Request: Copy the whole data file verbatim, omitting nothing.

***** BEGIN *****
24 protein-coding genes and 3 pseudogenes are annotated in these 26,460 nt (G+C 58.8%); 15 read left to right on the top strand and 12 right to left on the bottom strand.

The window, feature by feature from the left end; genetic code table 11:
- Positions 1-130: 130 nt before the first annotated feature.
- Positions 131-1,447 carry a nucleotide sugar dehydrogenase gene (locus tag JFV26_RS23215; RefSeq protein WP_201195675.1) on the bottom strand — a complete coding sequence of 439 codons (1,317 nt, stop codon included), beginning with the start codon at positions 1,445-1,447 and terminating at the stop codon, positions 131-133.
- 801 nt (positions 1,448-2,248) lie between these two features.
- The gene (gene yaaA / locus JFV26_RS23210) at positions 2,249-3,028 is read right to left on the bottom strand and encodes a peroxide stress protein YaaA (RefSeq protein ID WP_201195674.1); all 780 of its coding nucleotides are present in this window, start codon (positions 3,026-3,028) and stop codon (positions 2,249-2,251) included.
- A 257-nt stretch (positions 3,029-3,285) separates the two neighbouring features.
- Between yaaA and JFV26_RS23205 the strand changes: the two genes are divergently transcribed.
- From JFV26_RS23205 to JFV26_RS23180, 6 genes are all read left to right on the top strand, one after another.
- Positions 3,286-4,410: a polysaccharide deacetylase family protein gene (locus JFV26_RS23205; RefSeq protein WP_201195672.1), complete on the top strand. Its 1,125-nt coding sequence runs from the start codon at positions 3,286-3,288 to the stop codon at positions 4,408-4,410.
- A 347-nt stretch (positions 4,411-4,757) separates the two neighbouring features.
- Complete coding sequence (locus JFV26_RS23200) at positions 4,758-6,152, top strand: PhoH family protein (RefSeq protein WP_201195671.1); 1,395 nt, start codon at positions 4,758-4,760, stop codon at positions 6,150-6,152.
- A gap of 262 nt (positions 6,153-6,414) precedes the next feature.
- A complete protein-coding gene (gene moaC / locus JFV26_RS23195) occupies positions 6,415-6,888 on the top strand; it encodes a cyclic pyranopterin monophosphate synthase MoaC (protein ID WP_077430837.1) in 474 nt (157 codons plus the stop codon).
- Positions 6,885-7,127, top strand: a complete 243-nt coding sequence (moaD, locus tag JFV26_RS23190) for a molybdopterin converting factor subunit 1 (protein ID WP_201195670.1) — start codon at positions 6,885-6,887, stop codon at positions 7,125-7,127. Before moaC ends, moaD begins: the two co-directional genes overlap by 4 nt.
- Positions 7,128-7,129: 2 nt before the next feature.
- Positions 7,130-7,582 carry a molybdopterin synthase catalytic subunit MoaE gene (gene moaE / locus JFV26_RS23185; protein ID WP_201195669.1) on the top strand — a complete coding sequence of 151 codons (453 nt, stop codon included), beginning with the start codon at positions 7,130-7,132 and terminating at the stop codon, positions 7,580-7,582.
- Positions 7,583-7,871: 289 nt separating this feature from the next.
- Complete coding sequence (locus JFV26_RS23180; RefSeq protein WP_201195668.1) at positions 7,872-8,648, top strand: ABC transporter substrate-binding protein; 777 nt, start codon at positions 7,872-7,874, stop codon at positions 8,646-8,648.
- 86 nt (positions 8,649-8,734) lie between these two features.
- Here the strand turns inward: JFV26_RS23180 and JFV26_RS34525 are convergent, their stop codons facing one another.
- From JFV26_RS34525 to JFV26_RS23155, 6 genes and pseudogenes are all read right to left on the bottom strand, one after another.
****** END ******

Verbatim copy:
24 protein-coding genes and 3 pseudogenes are annotated in these 26,460 nt (G+C 58.8%); 15 read left to right on the top strand and 12 right to left on the bottom strand.

The window, feature by feature from the left end; genetic code table 11:
- Positions 1-130: 130 nt before the first annotated feature.
- Positions 131-1,447 carry a nucleotide sugar dehydrogenase gene (locus tag JFV26_RS23215; RefSeq protein WP_201195675.1) on the bottom strand — a complete coding sequence of 439 codons (1,317 nt, stop codon included), beginning with the start codon at positions 1,445-1,447 and terminating at the stop codon, positions 131-133.
- 801 nt (positions 1,448-2,248) lie between these two features.
- The gene (gene yaaA / locus JFV26_RS23210) at positions 2,249-3,028 is read right to left on the bottom strand and encodes a peroxide stress protein YaaA (RefSeq protein ID WP_201195674.1); all 780 of its coding nucleotides are present in this window, start codon (positions 3,026-3,028) and stop codon (positions 2,249-2,251) included.
- A 257-nt stretch (positions 3,029-3,285) separates the two neighbouring features.
- Between yaaA and JFV26_RS23205 the strand changes: the two genes are divergently transcribed.
- From JFV26_RS23205 to JFV26_RS23180, 6 genes are all read left to right on the top strand, one after another.
- Positions 3,286-4,410: a polysaccharide deacetylase family protein gene (locus JFV26_RS23205; RefSeq protein WP_201195672.1), complete on the top strand. Its 1,125-nt coding sequence runs from the start codon at positions 3,286-3,288 to the stop codon at positions 4,408-4,410.
- A 347-nt stretch (positions 4,411-4,757) separates the two neighbouring features.
- Complete coding sequence (locus JFV26_RS23200) at positions 4,758-6,152, top strand: PhoH family protein (RefSeq protein WP_201195671.1); 1,395 nt, start codon at positions 4,758-4,760, stop codon at positions 6,150-6,152.
- A gap of 262 nt (positions 6,153-6,414) precedes the next feature.
- A complete protein-coding gene (gene moaC / locus JFV26_RS23195) occupies positions 6,415-6,888 on the top strand; it encodes a cyclic pyranopterin monophosphate synthase MoaC (protein ID WP_077430837.1) in 474 nt (157 codons plus the stop codon).
- Positions 6,885-7,127, top strand: a complete 243-nt coding sequence (moaD, locus tag JFV26_RS23190) for a molybdopterin converting factor subunit 1 (protein ID WP_201195670.1) — start codon at positions 6,885-6,887, stop codon at positions 7,125-7,127. Before moaC ends, moaD begins: the two co-directional genes overlap by 4 nt.
- Positions 7,128-7,129: 2 nt before the next feature.
- Positions 7,130-7,582 carry a molybdopterin synthase catalytic subunit MoaE gene (gene moaE / locus JFV26_RS23185; protein ID WP_201195669.1) on the top strand — a complete coding sequence of 151 codons (453 nt, stop codon included), beginning with the start codon at positions 7,130-7,132 and terminating at the stop codon, positions 7,580-7,582.
- Positions 7,583-7,871: 289 nt separating this feature from the next.
- Complete coding sequence (locus JFV26_RS23180; RefSeq protein WP_201195668.1) at positions 7,872-8,648, top strand: ABC transporter substrate-binding protein; 777 nt, start codon at positions 7,872-7,874, stop codon at positions 8,646-8,648.
- 86 nt (positions 8,649-8,734) lie between these two features.
- Here the strand turns inward: JFV26_RS23180 and JFV26_RS34525 are convergent, their stop codons facing one another.
- From JFV26_RS34525 to JFV26_RS23155, 6 genes and pseudogenes are all read right to left on the bottom strand, one after another.